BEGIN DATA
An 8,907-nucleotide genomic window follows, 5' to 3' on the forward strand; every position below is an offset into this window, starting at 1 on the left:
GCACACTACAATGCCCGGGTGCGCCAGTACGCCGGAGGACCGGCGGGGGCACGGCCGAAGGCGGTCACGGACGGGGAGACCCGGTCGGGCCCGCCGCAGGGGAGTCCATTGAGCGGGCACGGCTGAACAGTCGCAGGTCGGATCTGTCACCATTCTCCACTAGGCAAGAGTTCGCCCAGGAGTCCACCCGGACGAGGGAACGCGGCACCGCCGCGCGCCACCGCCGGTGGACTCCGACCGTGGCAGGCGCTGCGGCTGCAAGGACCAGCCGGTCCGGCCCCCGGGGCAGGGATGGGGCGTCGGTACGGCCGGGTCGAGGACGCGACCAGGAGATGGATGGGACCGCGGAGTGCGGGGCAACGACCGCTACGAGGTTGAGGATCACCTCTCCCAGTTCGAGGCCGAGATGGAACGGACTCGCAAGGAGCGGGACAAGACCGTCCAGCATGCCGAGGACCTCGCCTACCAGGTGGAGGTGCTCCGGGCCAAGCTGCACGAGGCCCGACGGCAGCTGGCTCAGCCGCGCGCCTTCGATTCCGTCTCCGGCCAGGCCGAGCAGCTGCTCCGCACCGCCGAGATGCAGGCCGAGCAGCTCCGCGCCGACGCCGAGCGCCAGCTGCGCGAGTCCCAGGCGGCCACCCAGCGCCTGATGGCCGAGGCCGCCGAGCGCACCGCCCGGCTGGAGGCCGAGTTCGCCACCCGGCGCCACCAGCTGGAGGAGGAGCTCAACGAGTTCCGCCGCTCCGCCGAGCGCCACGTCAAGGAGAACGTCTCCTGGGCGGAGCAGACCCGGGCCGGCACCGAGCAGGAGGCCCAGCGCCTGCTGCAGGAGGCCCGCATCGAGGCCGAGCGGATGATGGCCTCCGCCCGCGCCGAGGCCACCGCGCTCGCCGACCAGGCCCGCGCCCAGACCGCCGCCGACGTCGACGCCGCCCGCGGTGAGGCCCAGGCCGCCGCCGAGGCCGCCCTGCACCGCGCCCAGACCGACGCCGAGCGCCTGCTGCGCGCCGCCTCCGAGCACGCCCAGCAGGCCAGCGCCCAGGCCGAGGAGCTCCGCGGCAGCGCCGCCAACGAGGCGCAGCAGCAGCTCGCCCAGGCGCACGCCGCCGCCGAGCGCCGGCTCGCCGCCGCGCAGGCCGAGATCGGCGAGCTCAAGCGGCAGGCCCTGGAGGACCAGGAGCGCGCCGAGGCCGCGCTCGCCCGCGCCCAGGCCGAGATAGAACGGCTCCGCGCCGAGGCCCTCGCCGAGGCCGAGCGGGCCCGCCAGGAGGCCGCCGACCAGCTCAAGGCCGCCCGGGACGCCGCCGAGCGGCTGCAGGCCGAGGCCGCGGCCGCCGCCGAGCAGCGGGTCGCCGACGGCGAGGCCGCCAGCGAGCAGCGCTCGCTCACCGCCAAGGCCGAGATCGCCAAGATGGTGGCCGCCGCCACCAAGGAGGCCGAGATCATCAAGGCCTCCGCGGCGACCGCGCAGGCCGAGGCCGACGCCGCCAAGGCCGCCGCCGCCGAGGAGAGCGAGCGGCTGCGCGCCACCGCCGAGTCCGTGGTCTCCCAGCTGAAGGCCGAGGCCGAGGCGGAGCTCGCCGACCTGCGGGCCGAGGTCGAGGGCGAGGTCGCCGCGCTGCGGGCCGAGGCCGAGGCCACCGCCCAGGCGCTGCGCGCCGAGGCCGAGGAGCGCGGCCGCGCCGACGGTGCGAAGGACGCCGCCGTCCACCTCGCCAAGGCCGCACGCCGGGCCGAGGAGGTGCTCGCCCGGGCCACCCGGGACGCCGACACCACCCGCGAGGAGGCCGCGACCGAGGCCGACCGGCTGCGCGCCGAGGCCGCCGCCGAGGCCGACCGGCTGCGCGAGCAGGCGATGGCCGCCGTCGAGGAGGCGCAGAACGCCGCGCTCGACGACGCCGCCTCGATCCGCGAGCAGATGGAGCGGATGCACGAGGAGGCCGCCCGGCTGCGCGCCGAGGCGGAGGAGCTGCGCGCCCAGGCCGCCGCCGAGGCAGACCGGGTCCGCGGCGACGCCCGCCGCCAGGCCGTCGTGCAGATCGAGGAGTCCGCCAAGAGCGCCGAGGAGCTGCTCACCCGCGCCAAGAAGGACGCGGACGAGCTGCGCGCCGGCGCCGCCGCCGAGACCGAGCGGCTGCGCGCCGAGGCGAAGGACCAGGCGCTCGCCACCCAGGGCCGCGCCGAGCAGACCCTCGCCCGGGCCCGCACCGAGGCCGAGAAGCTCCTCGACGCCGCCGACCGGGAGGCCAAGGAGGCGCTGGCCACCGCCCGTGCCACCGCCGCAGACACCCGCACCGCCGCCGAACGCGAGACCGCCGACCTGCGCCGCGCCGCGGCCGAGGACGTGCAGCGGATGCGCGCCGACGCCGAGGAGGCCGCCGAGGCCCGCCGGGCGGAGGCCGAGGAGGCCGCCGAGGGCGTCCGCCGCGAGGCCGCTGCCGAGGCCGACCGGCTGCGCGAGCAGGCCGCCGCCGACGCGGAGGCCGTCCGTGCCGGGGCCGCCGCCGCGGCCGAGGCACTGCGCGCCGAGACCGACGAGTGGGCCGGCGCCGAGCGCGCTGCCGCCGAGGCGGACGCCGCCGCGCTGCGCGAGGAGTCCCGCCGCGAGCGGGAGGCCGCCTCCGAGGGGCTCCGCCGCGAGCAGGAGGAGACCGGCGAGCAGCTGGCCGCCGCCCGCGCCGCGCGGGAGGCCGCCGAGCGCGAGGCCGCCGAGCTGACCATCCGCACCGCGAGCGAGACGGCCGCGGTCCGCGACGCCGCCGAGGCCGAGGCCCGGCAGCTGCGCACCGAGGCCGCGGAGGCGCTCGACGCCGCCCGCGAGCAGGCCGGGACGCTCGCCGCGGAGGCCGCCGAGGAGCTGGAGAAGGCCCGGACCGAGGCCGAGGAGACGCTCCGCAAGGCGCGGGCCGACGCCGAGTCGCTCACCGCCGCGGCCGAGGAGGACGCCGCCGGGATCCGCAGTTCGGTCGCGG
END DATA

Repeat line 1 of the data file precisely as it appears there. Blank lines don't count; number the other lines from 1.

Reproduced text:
An 8,907-nucleotide genomic window follows, 5' to 3' on the forward strand; every position below is an offset into this window, starting at 1 on the left: